John Adams and the Fight for an Independent American Foreign Policy

Barlow, Rhonda, History - Graduate School of Arts and Sciences, University of Virginia
Stagg, John, Department of History, University of Virginia

John Adams was both an actor and thinker in early American foreign policy. As actor, Adams assumed a leadership role in the American Revolution, represented the revolutionaries in France, secured loans to America from the Dutch, was the first American minister at the Court of St. James, and served as the Republic’s first vice-president and second president. As thinker, he was a prolific writer of letters, treatises, and official documents. In 1776, Adams authored the Model Treaty, a blueprint for American foreign policy which called for a commercial treaty with France—but no military alliance—and obligated France to recognize the United States as the heir to all British and French territory in North America. His term as president was almost wholly occupied with the crisis with France and the Quasi-war. His loss of the presidency in 1800 which ended his public career did not end his interest in foreign policy.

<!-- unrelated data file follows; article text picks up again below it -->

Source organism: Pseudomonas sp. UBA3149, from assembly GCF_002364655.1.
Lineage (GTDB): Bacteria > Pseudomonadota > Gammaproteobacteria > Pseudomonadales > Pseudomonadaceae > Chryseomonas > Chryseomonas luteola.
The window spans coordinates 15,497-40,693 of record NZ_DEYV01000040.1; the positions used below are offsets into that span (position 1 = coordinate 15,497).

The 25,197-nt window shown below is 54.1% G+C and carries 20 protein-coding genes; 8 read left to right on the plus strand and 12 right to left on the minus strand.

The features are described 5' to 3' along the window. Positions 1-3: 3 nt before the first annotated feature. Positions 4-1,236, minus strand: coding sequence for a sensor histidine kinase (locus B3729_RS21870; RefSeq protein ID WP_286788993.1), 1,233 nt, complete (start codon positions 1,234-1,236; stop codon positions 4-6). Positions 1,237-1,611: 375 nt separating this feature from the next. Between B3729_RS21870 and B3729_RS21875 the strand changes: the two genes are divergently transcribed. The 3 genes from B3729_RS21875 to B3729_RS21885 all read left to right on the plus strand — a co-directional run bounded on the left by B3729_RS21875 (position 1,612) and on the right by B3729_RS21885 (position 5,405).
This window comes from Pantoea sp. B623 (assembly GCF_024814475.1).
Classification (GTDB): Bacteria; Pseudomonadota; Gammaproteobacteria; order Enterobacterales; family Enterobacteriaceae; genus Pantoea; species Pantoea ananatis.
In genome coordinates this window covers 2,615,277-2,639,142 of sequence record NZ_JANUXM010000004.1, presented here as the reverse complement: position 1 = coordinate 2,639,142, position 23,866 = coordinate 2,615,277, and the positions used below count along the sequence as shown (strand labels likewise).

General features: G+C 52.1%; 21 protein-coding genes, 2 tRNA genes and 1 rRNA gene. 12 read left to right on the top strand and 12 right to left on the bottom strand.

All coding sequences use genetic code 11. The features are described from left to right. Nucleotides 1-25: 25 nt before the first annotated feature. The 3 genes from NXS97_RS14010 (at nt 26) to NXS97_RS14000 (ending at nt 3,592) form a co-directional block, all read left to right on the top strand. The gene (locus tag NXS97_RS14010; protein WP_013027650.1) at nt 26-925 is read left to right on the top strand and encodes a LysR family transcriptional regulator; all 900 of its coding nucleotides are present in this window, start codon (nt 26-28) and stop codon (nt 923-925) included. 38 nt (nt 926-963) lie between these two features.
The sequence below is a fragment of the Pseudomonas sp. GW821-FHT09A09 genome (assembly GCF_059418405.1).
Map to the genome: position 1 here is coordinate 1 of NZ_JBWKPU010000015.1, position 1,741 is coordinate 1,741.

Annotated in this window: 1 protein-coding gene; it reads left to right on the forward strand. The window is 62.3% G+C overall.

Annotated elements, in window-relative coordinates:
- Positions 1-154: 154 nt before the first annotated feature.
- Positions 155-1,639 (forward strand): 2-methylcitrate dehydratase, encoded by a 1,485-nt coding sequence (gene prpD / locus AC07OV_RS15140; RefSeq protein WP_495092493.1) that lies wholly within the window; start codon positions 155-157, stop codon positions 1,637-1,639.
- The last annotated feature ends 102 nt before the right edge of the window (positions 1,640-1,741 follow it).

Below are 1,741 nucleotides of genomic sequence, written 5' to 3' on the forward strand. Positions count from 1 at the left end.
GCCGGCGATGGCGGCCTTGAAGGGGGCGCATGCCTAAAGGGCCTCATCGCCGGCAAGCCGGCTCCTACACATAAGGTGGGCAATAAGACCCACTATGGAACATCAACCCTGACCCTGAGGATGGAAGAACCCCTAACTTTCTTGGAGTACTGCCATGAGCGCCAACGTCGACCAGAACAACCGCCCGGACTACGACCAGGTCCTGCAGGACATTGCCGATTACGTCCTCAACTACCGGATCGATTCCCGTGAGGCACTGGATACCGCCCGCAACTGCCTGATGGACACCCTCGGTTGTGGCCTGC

It is therefore surprising to discover that no monograph on Adams and American foreign policy exists. This omission not only distorts our understanding of this period, but also has led to an artificial dichotomy that treats Thomas Jefferson and Alexander Hamilton as competing architects of early American foreign policy. Adams, however, offered an alternative that differed from both Jefferson and Hamilton. His “independent” foreign policy prioritized American interests, and secured those interests through naval strength and careful manoeuvring in the European balance of power. He called this philosophy of foreign policy “the system of Neutrality.”

PHD (Doctor of Philosophy)
American history, diplomacy, navy, foreign policy, John Adams
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